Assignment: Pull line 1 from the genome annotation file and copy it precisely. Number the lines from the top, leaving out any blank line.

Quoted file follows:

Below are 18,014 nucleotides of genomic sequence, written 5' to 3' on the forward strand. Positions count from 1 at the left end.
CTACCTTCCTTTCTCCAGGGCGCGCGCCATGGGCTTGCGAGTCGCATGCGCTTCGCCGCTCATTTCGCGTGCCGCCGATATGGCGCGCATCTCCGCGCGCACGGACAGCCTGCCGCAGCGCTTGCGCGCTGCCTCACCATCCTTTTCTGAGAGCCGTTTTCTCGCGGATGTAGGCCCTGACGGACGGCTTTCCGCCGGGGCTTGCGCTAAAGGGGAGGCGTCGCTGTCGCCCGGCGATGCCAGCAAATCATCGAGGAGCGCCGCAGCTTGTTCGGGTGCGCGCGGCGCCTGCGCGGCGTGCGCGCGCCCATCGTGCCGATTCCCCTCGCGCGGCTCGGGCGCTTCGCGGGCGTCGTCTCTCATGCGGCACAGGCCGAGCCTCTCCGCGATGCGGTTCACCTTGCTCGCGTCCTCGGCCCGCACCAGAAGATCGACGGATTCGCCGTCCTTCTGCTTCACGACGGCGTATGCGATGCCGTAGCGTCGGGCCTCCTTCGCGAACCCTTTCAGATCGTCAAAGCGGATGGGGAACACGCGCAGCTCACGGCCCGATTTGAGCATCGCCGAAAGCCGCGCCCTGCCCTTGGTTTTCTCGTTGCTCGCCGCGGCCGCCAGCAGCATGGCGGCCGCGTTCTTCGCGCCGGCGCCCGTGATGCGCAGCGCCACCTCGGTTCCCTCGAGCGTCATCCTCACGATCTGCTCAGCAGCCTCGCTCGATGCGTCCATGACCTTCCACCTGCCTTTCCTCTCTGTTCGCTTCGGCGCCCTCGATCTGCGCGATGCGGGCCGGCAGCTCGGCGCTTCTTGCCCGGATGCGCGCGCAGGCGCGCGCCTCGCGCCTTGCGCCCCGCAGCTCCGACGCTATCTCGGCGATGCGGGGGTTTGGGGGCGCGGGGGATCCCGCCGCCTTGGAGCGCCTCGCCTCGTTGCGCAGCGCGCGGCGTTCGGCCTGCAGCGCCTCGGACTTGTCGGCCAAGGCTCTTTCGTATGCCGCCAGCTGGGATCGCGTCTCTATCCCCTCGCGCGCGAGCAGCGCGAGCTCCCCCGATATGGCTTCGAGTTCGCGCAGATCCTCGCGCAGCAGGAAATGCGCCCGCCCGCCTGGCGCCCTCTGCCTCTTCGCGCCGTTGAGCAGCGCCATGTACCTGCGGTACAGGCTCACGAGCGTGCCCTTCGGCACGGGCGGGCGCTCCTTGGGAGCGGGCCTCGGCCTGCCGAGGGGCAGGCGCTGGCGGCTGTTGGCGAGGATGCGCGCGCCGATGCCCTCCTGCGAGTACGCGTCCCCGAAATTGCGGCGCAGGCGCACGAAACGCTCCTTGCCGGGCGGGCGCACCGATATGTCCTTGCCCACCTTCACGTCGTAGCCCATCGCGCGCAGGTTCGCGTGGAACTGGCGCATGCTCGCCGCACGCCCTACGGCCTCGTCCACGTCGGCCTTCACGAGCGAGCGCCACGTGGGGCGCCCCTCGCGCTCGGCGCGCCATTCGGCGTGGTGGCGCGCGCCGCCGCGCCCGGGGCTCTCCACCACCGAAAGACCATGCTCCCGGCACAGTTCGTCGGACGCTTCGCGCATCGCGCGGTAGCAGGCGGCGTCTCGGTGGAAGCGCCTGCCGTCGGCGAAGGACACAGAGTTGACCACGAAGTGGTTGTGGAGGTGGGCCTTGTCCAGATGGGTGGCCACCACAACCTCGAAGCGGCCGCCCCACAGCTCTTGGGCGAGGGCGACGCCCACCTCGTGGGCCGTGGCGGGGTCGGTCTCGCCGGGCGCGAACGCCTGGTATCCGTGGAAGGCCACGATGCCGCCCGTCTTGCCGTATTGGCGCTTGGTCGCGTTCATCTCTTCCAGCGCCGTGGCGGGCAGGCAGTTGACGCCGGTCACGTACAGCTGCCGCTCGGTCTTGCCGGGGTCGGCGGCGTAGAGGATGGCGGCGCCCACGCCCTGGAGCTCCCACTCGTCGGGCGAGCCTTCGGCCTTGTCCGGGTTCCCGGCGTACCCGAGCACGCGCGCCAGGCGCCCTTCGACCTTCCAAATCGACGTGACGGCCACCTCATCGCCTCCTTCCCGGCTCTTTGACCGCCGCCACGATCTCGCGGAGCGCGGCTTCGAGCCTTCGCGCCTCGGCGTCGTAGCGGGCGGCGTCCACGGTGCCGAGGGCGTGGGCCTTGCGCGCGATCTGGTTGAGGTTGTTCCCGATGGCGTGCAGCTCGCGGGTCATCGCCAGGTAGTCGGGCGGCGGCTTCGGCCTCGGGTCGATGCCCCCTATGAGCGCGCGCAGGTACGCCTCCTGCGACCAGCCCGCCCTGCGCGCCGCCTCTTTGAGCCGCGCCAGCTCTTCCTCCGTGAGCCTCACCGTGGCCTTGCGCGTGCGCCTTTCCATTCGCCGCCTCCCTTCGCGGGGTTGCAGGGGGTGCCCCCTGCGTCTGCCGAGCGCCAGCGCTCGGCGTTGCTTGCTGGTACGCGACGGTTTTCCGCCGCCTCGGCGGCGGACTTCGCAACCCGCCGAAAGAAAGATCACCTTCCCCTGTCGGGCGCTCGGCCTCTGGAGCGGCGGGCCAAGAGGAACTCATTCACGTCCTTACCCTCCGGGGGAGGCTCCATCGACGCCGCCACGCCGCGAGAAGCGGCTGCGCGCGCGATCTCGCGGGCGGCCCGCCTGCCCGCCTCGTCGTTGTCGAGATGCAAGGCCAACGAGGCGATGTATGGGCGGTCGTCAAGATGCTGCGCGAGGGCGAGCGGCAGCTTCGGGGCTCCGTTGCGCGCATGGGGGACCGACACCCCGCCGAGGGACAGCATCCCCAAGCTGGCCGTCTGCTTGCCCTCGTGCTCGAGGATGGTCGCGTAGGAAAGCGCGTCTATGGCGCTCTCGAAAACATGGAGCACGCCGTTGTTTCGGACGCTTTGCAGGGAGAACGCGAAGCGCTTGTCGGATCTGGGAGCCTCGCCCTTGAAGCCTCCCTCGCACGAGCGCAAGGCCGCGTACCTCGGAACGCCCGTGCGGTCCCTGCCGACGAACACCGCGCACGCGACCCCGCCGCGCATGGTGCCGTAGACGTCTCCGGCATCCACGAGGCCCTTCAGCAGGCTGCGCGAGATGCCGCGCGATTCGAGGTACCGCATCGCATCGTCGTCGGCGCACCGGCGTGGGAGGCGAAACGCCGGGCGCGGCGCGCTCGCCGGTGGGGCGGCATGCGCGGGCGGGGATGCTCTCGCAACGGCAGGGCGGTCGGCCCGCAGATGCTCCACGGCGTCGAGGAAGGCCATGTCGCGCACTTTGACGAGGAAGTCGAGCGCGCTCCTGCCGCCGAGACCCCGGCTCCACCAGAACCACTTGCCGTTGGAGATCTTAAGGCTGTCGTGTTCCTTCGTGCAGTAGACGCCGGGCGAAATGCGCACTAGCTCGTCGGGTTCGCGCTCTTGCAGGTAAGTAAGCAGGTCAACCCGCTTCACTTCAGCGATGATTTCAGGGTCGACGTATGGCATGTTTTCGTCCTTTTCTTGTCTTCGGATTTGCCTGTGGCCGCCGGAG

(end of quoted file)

Below are 18,014 nucleotides of genomic sequence, written 5' to 3' on the forward strand. Positions count from 1 at the left end.